The Country Music Hall of Fame and Museum in Nashville, Tennessee

We’re not huge country music fans, but while in Nashville this summer, we figured it was only appropriate to listen to what the locals listen to and blend in with the crowd. There’s no better place to listen to, and learn about, country music than the Country Music Hall of Fame and Museum. It’s located in downtown Nashville, close to many area attractions. (I’ll have a full list of our fun in Nashville in the coming weeks.)

I was uncertain if my children would be engaged throughout our self guided tour ( we decided to forego the audio tour). I was so pleasantly surprised at how child friendly the museum is! There is plenty to see and do, even for younger, non-country loving kids. We spent over two hours inside the museum and could have stayed longer had we not had another reservation.

Traveling with Children:

  • There are restrooms everywhere. I lost count at how many but there are multiple spots on each floor. Bonus: there are step stools in the bathrooms, making it easier for children to wash their hands.

  • You’re allowed to come and go from the museum the entire day of your visit (making nap time easier!)

  • The exhibits (and the elevators!) have plenty of wide space making it easy to maneuver strollers and to allow little ones to burn off some energy.

  • Throughout some of the exhibits there are coloring stations with tables and chairs for children. This was super helpful, as sometimes my husband and I wanted to linger and read about a specific artist or item for a longer period of time and the kids could be close by, happily coloring away.

  • There are two gift shops located to the right of the entrance area to the complex.

Fifteen Things Kids (and adults, too!) Must Do in the Museum:  (while completing a scavenger hunt)

1. Start on the third floor at the Taylor Swift Education Center. Add your own lyrics to the “What If I” story and pick up a scavenger hunt (there are a couple of options).  Submit it before you leave for a special memento of your visit (my kids chose cool museum posters). Each week there is a different themed craft to complete.

2. Pick a favorite ensemble out of the hundreds of musicians’ performance outfits and costumes. We especially liked all the sparkle of Shania Twain’s “Rock this Country” display.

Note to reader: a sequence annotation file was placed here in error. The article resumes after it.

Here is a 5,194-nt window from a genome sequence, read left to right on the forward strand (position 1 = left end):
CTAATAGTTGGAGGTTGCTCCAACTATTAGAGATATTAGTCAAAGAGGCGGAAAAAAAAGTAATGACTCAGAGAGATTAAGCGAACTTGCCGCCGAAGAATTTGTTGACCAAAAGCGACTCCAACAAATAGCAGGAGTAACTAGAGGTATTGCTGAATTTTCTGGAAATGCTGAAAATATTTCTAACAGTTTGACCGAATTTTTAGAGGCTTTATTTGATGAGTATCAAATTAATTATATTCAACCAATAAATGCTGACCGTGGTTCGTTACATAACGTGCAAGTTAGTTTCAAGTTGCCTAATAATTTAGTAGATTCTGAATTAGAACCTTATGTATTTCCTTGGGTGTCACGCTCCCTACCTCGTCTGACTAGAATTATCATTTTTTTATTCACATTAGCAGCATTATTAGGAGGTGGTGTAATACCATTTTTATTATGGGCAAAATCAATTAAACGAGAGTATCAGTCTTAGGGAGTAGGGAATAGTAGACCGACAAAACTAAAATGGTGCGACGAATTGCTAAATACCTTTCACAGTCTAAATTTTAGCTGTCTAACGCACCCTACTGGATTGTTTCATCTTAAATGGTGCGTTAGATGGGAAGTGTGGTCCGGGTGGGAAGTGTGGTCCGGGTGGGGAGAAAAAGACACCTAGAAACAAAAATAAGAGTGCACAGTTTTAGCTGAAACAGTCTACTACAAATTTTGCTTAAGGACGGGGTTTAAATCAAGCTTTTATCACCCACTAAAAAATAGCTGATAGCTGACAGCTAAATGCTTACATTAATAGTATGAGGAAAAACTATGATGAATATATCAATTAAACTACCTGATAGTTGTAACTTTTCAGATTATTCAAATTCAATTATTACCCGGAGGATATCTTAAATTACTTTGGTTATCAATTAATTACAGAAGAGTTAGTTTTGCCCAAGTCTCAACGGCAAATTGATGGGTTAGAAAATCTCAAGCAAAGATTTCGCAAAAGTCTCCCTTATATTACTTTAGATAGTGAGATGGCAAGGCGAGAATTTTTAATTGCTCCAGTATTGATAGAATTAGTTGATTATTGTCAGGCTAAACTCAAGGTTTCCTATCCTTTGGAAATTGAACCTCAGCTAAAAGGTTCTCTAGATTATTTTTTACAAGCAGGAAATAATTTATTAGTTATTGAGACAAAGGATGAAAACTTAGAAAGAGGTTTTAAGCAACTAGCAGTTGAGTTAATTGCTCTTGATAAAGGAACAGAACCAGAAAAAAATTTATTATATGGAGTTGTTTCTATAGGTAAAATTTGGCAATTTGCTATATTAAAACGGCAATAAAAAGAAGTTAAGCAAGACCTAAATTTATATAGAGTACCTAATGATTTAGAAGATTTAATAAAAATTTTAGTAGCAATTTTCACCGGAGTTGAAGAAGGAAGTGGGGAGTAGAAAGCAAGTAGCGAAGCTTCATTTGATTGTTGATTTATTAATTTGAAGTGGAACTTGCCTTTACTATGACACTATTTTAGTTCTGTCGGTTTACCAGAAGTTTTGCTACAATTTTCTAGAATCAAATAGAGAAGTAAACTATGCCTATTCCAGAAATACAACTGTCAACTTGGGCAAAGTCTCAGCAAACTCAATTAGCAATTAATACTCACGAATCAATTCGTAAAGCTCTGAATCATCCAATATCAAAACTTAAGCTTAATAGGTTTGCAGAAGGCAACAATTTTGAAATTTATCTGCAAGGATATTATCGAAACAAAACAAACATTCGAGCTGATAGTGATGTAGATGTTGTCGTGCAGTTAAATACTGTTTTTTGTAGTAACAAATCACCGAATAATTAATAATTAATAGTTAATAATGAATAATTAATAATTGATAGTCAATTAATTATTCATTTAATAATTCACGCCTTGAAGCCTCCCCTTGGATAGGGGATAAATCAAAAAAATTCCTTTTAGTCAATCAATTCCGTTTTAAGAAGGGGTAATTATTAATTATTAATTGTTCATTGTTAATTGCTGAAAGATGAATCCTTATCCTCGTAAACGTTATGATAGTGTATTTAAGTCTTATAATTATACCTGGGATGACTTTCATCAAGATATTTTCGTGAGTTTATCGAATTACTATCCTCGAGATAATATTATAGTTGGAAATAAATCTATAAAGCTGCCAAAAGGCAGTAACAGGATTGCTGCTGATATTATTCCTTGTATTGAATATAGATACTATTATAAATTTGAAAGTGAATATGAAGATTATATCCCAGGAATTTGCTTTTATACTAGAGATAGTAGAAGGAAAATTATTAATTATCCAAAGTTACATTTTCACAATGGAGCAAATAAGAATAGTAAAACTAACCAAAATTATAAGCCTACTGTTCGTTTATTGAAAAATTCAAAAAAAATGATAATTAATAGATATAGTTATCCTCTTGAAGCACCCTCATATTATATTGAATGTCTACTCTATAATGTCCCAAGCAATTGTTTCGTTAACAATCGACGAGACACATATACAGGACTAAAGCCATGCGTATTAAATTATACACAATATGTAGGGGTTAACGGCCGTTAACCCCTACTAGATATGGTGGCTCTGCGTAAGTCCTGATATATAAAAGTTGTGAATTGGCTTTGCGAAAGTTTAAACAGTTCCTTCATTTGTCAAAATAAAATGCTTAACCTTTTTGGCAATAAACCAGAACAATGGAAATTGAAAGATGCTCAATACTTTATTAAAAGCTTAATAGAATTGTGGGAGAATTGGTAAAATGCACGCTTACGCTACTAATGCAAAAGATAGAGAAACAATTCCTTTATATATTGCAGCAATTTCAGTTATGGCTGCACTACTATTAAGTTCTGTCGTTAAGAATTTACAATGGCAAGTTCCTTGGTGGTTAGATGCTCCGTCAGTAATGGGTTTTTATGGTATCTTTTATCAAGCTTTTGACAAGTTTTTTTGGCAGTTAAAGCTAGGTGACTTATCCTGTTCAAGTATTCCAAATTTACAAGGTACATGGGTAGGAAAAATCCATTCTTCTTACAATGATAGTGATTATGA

3. Check out two convertibles: Webb Pierce's “Silver Dollar” and Elvis Presley's “Solid Gold” convertible from the early 1960s. Pierce’s convertible is outfitted with pistols as door handles.

4. Create your own ensemble for a musician through touch screens that allow you to dress up your favorite star.

5. Rest your feet while watching the “Country Music on TV” compilation of tv clips.

6. Count the number of Gold Records Garth Brooks has on the wall of records.

7. Stomp on armadillos projected on the rug on the second floor.

8. Guess the statistics of current country stars and pay your respects at the “In Memoriam” honor wall for the current year.

9. Take a personality test at the Bottlehead exhibit to figure out which job your personality is best suited for (manager? musician? songwriter? attorney?)

10. Record your own version of a popular song (my husband had way too much fun recording Taylor Swift’s “We are Never Ever Getting Back to Together”) inside a replica tour bus.

11. Use the word magnets on the massive refrigerator to create new song lyrics.

12. Spin the massive record, and when it stops, write a song about the three images that appear. There’s paper and pencil for you to leave the lyrics to inspire others.

13. Climb inside the massive guitar for a cool photo opt.

14. Walk through the Rotunda and read about your favorite Hall of Fame inductees.

15. As you walk down the staircase to the first floor promenade, check out the cascading water that follows the path of the stairs.

Parking: We parked in the Music City Center Parking Garage. It is centrally located, an easy one block walk to the CMHOF, and costs $10 for up to 4 hours, $15 for up to 8 hours.

Eating Locally: Right inside the main atrium is Southern Eatery 222, open for lunch each day except Sunday. It’s a short walk from the CMHOF to the famous South Broadway with dozens of options for meals. We chose ACME Feed and Seed, a staple of Nashville since 1890. The food was yummy and the place has a super cool, laid back vibe. They don’t have an official children’s menu, but they did let our kids split a large cheeseburger and sweet potato fries, which they gobbled right up.

Looking for more fun in Nashville? Check out my post on the Grand Ole Opry.

Disclaimer: I was provided media passes to visit the Museum and Hall of Fame. All opinions expressed are my own.